Even modest reminders of nature can help boost mental health during lockdown, research finds.
Nature can be experienced on a walk close to home, in the back yard or even indoors.
All have been shown to improve mental health and wellbeing and reduce anxiety.
Experiencing nature mindfully can help increase its effect, as can sharing memories of nature, thinking back to natural places that induce calm and sharing these stories with others.
Nature can help stop rumination — thinking about the causes and consequences of depressing events — a process common in depression.
Dr Kathleen Wolf, an expert on the health benefits of nature, said:
“Studies have proven that even the smallest bit of nature—a single tree, a small patch of flowers, a house plant—can generate health benefits.
Look closely in your neighborhood, and the bit of nature you may have taken for granted up until now may become the focus of your attention and help you feel better.”
Over the years, thousands of studies have shown the positive effect of nature on mental health.
As little as 20-minutes of nature can help to reduce stress, one study has found.
Gardens and backyards provide some with access to grass, bird song, leaves and flowers.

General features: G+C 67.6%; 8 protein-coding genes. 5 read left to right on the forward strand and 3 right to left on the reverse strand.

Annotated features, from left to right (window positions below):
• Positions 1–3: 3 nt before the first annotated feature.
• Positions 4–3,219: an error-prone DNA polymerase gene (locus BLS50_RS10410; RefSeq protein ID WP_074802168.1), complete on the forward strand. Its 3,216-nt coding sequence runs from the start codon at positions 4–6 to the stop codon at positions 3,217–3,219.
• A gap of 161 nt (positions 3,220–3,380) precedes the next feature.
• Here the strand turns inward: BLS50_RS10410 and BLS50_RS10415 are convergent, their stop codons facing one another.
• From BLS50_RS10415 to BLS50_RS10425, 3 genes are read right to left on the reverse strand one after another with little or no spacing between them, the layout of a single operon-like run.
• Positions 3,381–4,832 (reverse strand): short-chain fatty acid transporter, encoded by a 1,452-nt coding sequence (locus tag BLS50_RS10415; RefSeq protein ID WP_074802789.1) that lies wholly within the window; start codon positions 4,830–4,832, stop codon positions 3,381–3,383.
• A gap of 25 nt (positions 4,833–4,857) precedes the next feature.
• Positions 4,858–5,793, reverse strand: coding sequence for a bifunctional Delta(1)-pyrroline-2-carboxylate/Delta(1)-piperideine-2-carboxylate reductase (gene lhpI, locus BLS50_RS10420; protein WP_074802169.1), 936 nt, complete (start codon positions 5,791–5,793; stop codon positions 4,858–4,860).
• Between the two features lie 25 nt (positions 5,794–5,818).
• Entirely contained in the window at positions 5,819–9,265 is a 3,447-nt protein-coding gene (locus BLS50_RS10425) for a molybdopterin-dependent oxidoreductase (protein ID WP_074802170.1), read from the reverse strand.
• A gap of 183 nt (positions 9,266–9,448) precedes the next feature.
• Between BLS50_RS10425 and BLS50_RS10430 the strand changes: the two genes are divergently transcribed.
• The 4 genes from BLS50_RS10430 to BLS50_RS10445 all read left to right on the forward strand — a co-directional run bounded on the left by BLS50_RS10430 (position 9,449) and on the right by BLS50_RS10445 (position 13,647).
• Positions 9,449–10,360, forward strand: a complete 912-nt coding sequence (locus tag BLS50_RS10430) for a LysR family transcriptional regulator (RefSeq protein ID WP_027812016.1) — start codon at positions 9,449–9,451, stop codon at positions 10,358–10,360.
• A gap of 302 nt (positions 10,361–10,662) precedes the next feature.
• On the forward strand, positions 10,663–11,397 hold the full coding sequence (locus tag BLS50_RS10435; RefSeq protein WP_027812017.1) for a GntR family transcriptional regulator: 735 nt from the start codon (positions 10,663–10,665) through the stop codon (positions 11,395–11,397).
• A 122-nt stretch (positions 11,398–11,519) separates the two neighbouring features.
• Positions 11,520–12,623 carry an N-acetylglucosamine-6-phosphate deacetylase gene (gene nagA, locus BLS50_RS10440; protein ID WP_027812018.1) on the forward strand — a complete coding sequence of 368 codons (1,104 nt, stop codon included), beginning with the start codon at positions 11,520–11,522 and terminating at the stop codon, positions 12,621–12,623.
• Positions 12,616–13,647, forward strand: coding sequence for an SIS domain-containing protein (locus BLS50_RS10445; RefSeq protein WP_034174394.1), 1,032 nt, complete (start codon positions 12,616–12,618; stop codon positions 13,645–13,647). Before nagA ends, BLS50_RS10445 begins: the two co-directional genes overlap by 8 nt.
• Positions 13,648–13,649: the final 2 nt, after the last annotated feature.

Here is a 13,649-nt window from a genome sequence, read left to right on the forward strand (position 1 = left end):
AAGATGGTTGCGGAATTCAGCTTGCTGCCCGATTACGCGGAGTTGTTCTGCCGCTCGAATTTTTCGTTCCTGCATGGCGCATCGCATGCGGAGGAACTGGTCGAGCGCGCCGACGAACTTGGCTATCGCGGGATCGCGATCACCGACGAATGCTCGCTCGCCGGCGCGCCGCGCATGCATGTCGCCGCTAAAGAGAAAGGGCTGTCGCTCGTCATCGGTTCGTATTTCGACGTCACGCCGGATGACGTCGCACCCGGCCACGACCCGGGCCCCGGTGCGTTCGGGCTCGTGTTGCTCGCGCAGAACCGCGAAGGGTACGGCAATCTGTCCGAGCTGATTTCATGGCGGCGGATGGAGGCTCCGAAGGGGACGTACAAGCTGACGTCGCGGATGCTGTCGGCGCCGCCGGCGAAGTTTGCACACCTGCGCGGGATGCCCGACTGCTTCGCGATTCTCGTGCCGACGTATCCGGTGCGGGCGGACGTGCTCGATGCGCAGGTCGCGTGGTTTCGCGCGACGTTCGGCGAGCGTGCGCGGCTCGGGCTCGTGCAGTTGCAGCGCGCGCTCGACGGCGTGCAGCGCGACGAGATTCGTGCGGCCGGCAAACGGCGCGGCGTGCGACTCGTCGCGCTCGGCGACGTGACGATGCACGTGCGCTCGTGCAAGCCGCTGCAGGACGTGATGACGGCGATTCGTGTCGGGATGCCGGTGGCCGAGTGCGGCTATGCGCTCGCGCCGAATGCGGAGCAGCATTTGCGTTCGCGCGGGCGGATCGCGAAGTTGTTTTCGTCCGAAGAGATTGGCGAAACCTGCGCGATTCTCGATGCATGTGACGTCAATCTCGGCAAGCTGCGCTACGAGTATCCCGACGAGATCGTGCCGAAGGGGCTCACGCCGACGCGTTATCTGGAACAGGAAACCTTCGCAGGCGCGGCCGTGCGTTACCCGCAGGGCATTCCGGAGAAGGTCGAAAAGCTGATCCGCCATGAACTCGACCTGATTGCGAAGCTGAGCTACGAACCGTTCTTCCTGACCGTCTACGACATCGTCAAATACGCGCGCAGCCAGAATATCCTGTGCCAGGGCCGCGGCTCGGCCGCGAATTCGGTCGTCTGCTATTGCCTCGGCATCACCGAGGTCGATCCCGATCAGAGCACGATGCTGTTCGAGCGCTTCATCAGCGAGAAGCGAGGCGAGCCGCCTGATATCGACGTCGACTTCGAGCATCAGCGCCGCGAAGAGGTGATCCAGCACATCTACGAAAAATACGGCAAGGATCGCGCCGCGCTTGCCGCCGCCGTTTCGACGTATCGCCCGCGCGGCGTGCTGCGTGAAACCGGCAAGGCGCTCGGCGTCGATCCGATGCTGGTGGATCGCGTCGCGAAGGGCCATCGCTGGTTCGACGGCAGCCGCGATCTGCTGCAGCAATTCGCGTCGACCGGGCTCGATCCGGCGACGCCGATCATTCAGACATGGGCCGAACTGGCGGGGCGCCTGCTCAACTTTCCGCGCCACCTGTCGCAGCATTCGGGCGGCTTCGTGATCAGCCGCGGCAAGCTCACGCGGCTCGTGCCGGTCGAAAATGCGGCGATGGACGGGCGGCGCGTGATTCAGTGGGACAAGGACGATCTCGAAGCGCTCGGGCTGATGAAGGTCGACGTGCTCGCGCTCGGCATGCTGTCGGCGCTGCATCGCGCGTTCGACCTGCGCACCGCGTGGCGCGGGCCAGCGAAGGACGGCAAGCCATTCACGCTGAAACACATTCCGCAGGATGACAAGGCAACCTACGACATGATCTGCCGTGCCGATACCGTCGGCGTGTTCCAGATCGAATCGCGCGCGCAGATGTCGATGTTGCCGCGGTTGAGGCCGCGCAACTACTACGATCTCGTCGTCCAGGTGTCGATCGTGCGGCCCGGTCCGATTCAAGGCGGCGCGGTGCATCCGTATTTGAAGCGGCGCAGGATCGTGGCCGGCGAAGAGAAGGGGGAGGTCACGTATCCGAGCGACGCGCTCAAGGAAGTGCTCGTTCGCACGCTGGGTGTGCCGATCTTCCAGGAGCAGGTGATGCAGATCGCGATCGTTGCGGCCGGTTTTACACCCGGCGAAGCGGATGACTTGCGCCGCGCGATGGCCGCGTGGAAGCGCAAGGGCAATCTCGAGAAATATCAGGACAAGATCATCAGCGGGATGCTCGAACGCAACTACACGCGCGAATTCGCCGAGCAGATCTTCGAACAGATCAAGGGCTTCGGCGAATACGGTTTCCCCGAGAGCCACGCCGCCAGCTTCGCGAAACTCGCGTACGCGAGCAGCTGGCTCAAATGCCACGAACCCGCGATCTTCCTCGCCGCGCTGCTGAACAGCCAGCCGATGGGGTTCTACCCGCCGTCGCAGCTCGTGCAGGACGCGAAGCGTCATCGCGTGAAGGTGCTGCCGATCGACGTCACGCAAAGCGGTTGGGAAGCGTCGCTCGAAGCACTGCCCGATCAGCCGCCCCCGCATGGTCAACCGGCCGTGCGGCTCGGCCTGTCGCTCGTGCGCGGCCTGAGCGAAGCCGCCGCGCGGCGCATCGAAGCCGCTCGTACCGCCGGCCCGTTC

For those stuck indoors, though, potted plants or even photos or videos of nature can provide the necessary reminder.
Being mindful is key to getting the most out of nature, said Dr Wolf:
“It’s important to be mindful, commit to the activity and think about your observations while looking at these materials or elements of nature.
That means not merely scrolling through on your computer, but looking at photos or video streams with more intention.
It’s essentially nature-oriented meditation.”
Sharing experiences of nature with others is also powerful, said Dr Wolf:
“Even though we are physically distancing, it’s really important to our health to maintain our social connections.
There is evidence that people who are lonely or who are socially isolated can be prone to poorer health.
Nature might be a means, either by being outside a safe distance from others or by sharing stories with each other, of staying socially connected.”
Exposure to nature helps to stop people ruminating, a process of continuously worrying about the past and the future linked to mental health problems.
Professor Peter Kahn, an expert on environmental sciences, explained:
“In these times, I think our minds can be a little out of control.
Part of the effect of nature is that it can soften negative conditioned mental patterns.
If you can find nature, engage with it and get your heart rate down, then your mind begins to settle.
When your mind isn’t ruminating, it can then open to a wider world, where there’s great beauty and healing.”
The study was published in the journal Frontiers in Psychology (Hunter et al., 2019).